[Mb-civic] Civil War Most Likely Outcome in Iraq

Michael Butler michael at michaelbutler.com
Tue Sep 7 15:01:59 PDT 2004

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  Report: Civil War Most Likely Outcome in Iraq
  By Tom Regan
  The Christian Science Monitor

  Sunday 06 September 2004

  Major British institute says breakup of Iraq is a likely scenario.

  While America's attention was focused last week on the Republican National
Convention in New York, and the world was watching the hostage tragedy
unfold in the small Russian town of Beslan, the prestigious British Royal
Institute of International Affairs (known as Chatham House) issued a report
saying a major civil war that would destablize the entire Middle East region
is the mostly likely outcome for Iraq if current conditions continue.
Reuters reported Friday that the report said the best outcome Iraq can hope
for is "to muddle through an 18-month political transition that began when
Washington formally handed over sovereignty on June 28." The Los Angeles
Times reports that the fragmentation of Iraq is the "default scenario" in
the eyes of the Chatham House team.

   'Under this scenario,' the report says, 'Kurdish separatism and Shia
assertiveness work against a smooth transition to elections, while the Sunni
Arab minority remains on the offensive and engaged in resistance. Antipathy
to the US presence grows, not so much in a unified Iraqi nationalist
backlash, but rather in a fragmented manner that could presage civil war if
the US cuts and runs,' it says. 'Even if the US forces try to hold out and
prop up the central authority, it may still lose control.'

  The Chatham House report, called 'Iraq in Transition: Vortex or Catalyst?'
was released last Wednesday. (Chatham House is often the scene of regular
international news events; British Foreign Secretary Jack Straw recently
gave a major speech there in August where he called for the overhaul of the
United Nations.) The organization's Middle East team came up with three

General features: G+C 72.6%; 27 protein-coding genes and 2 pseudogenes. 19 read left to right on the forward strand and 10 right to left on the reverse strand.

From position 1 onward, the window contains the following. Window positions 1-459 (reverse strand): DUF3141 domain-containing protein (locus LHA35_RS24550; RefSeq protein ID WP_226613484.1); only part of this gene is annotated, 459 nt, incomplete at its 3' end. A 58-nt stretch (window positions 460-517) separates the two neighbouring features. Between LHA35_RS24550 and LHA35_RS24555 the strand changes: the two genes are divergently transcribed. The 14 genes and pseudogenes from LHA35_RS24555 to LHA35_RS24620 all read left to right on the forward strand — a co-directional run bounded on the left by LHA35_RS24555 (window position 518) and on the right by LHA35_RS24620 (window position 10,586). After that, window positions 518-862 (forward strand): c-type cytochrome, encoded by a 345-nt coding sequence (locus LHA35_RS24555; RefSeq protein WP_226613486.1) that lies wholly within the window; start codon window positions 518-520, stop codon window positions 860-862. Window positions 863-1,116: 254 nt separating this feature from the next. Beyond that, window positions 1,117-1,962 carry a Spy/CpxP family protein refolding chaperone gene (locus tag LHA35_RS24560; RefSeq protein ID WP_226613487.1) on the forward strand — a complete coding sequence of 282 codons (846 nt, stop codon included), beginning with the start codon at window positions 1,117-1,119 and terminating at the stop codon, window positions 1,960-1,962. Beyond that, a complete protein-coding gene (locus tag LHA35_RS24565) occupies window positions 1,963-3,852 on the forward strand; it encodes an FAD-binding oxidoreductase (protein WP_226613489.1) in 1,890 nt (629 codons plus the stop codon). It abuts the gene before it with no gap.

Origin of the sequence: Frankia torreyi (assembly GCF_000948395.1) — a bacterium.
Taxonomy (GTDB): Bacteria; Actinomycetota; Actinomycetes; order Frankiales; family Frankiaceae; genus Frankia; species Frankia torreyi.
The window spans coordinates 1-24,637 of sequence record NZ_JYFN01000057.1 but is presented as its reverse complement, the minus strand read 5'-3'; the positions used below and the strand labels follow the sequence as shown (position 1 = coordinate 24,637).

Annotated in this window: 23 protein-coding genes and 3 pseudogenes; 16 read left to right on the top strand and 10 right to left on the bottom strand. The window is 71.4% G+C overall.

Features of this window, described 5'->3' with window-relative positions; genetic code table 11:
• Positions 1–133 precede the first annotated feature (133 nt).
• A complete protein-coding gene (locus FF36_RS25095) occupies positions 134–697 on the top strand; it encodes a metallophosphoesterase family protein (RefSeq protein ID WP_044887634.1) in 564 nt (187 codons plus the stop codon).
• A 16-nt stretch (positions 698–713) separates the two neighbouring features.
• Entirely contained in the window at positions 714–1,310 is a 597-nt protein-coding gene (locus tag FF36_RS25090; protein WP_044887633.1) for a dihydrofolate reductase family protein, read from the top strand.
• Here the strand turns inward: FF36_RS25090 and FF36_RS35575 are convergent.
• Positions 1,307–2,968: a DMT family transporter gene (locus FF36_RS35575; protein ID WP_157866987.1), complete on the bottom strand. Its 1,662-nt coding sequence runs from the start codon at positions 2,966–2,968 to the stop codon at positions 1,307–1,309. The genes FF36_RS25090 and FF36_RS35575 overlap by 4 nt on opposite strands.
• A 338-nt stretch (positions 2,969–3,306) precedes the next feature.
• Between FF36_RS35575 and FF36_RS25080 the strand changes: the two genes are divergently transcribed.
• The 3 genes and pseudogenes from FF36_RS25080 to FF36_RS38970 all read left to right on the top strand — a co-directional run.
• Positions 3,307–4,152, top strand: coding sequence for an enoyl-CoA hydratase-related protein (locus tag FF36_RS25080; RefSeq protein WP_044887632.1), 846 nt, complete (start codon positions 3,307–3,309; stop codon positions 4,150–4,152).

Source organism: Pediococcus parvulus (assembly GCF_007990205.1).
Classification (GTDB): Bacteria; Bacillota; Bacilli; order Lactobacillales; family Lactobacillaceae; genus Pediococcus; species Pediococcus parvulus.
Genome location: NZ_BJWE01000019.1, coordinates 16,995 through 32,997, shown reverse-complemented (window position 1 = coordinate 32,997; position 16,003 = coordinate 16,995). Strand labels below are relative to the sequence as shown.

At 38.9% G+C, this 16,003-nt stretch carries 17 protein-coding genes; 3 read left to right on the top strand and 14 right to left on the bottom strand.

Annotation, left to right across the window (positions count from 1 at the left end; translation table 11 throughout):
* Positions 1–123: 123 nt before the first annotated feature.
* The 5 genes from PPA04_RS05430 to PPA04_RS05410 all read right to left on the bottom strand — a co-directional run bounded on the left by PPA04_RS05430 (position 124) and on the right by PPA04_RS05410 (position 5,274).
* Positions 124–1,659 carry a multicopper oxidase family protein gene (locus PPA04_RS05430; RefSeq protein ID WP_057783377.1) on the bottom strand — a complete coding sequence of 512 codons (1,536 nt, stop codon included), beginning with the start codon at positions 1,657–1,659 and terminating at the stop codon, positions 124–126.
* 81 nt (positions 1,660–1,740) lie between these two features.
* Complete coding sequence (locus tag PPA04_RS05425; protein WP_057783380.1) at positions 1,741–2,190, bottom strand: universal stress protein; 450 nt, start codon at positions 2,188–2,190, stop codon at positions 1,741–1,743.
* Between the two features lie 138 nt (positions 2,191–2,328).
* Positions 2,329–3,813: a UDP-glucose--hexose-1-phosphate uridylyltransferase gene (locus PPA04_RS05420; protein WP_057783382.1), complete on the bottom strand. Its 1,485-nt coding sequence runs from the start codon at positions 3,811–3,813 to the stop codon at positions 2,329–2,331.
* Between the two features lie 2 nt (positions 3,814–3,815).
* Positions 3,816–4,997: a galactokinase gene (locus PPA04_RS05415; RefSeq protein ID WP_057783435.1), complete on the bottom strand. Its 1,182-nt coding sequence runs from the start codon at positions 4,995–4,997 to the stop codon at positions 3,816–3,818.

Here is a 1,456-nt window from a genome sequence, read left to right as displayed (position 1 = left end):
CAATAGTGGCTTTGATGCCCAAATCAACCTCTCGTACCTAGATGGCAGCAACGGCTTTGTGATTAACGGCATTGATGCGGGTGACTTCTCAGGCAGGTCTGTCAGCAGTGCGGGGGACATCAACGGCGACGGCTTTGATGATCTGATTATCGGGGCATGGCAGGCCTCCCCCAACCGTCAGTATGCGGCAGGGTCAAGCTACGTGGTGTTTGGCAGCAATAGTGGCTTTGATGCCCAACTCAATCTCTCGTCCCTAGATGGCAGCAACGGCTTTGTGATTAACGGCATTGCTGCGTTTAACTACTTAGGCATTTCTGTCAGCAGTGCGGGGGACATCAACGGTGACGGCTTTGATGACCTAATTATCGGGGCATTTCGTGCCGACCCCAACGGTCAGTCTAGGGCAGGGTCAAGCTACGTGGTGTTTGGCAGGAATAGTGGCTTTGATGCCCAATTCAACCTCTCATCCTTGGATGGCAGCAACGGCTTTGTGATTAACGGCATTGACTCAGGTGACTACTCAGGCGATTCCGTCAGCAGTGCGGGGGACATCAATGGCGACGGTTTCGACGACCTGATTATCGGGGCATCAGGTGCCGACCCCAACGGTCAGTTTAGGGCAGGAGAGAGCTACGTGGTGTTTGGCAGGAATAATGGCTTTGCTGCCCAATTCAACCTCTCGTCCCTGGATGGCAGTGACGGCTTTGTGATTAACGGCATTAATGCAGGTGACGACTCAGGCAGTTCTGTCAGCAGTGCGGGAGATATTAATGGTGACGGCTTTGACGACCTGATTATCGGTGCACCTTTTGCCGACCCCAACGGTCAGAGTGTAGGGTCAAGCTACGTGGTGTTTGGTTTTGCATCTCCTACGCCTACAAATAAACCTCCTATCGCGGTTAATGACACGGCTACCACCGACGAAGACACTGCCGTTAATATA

possible scenarios for Iraq, two of which would create real problems for the
US and its allies:

   If the Shiite, Sunni, and Kurd factions fail to adhere to the Iraqi
Interim Government (IIG), Iraq could fragment or descend into civil war.

   If the transitional government, backed up by a supportive US presence,
can assert control, Iraq may well hold together.

   A 'Regional Remake' could overtake the other two scenarios if the
dynamics unleashed by Shiite and Kurdish assertiveness trigger repercussions
in neighboring states. Other Kurds would want their own independence, and
Shiites in other countries would be more aggressive.

   "The first scenario is the most likely," says the report.

   Shiite Arabs will not settle for a subservient position, Kurds will not
relinquish the gains in internal self-government and policing during the
1990s and Sunnis will neither accept a Shiite-led central government, nor a
Kurdish autonomy in the north. If the IIG or its successors fail to assert
itself as an organization capable of appealing across Iraq¹s societal
cleavages, Iraq will fragment.

  In an article in the New York Review of Books, former US ambassador to
Croatia, UN official in East Timor, and current senior diplomatic fellow at
the Center for Arms Control and Non- Proliferation Peter Galbraith writes
that "It is a measure of how far America's once grand ambitions for Iraq
have diminished that security has become more important than democracy for a
mission intended not only to transform Iraq but with it the entire Middle